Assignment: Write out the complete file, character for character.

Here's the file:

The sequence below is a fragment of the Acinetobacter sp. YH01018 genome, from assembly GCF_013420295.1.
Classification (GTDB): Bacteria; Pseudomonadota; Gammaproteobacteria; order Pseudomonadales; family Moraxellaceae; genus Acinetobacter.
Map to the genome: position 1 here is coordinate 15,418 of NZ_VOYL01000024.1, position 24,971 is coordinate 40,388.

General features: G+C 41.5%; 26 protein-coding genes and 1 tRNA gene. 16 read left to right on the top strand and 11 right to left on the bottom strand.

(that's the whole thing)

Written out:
The sequence below is a fragment of the Acinetobacter sp. YH01018 genome, from assembly GCF_013420295.1.
Classification (GTDB): Bacteria; Pseudomonadota; Gammaproteobacteria; order Pseudomonadales; family Moraxellaceae; genus Acinetobacter.
Map to the genome: position 1 here is coordinate 15,418 of NZ_VOYL01000024.1, position 24,971 is coordinate 40,388.

General features: G+C 41.5%; 26 protein-coding genes and 1 tRNA gene. 16 read left to right on the top strand and 11 right to left on the bottom strand.